During World War I, a British aristocrat, an American entrepreneur, and the latter's attractive young daughter, set out to destroy a German battlecruiser, which is awaiting repairs in an inlet just off Zanzibar.
A South African gold mine manager discovers a plot hatched by the mine owners and London bankers to flood the mine in order to curb gold production and consequently manipulate its price on the stock markets.
During World War II, an American pilot and a marooned Japanese navy captain are deserted on a small uninhabited island in the Pacific Ocean. There, they must cease their hostility and cooperate if they want to survive, but will they?
A European arms dealer (Sir Roger Moore) meets a liberated woman journalist (Susannah York), who is writing a story about the ridiculous things men do with the armaments during a N.A.T.O. ... See full summary »
Just prior to World War I the hard drinking, sharpshooting, Irish American Colonel Flynn O'Flynn uses British aristocrat Sebastian Oldsmith to help poach ivory from German controlled territory in East Africa, putting them at odds with Herman Fleischer, the local German Provincial Commander. When Sebastian is infected with malaria, he is nursed back to health by Flynn's daughter Rosa, they fall in love and marry. Not long afterwards, Britain declares war on Germany and they are drawn into the conflict, ultimately making a daring attack on the German armored cruiser S.M.S. Blücher as it undergoes repairs in a local estuary.Written by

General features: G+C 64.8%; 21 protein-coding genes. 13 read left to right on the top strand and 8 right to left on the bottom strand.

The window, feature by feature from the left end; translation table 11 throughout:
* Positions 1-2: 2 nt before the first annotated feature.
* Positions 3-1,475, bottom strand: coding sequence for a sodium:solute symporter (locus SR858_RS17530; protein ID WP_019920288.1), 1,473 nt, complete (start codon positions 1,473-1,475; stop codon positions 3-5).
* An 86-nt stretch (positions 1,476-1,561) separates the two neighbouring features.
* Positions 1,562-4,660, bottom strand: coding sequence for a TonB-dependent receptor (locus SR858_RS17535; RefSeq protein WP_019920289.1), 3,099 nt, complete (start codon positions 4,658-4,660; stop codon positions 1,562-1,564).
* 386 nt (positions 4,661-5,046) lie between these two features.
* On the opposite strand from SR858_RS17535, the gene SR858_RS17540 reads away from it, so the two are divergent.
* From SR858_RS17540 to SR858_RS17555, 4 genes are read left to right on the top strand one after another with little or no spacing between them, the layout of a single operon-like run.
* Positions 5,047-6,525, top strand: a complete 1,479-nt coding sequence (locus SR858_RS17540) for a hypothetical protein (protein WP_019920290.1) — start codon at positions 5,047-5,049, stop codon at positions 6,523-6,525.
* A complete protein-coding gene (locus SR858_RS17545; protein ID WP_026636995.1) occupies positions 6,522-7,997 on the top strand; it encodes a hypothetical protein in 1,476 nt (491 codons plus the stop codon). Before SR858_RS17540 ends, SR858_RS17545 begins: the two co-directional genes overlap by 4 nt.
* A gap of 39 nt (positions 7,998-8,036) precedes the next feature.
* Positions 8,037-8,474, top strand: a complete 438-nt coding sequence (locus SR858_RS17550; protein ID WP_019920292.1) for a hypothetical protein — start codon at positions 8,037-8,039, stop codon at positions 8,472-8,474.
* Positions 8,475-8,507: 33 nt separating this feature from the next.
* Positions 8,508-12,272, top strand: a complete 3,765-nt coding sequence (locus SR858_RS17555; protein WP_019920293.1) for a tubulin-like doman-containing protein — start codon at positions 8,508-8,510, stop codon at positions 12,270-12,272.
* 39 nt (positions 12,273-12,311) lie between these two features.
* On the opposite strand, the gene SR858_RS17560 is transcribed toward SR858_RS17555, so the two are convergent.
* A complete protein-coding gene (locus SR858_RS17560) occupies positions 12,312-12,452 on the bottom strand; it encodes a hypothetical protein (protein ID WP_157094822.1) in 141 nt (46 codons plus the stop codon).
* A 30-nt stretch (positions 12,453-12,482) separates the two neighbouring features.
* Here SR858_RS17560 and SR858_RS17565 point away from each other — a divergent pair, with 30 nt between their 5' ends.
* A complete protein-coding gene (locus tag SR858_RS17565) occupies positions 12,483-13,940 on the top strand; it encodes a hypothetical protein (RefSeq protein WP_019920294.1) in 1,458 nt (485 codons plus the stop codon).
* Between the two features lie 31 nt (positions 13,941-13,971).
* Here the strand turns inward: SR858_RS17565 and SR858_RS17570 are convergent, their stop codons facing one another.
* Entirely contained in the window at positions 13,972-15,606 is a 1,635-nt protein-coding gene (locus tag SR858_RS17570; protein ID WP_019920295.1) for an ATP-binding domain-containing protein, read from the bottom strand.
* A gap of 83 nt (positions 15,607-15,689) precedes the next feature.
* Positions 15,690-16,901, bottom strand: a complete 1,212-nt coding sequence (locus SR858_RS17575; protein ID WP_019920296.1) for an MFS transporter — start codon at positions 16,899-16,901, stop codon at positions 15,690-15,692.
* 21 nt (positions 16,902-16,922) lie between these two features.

Chris Frost <firstname.lastname@example.org>
Sir Roger Moore played the young love interest, although he was forty-seven-years-old in real-life. See more »
Having served on Ammunition Ships in Vietnam, and knowing of actual ship explosions during World War II and Vietnam. An bomb placed in the Main Magazine of ship would have cause a catastrophic explosion engulfing the entire ship. Not a series of explosions as depicted. See more »
The version running in the US on the MGM HD network is the original 149 minute edition of the film, not the 119 minute abbreviated cut issued to US theaters by American International and on American home video by Vestron. See more »
I feel I should mention that the version of "Shout at the Devil" that I watched was the full length 150 minute version. When the movie originally played in theaters, it had been cut by about half an hour. Normally, I feel that the original full length version of a movie is the version to see, but in the case of this movie, I think that the edited version might play better. I'm not saying that the full length version is bad, but I'm saying that it's too long for its own good. There is quite a considerable amount of padding on display, and as a result the movie moves quite slowly at times. There are some good things along the way all the same - there is some good action and suspense, the African backdrop is colorful and catches the eye, and it's fun to see Lee Marvin and Roger Moore paired up and generate considerable chemistry. So it's nowhere near a total loss. All the same, I think a more snappy pace would have helped things considerably.
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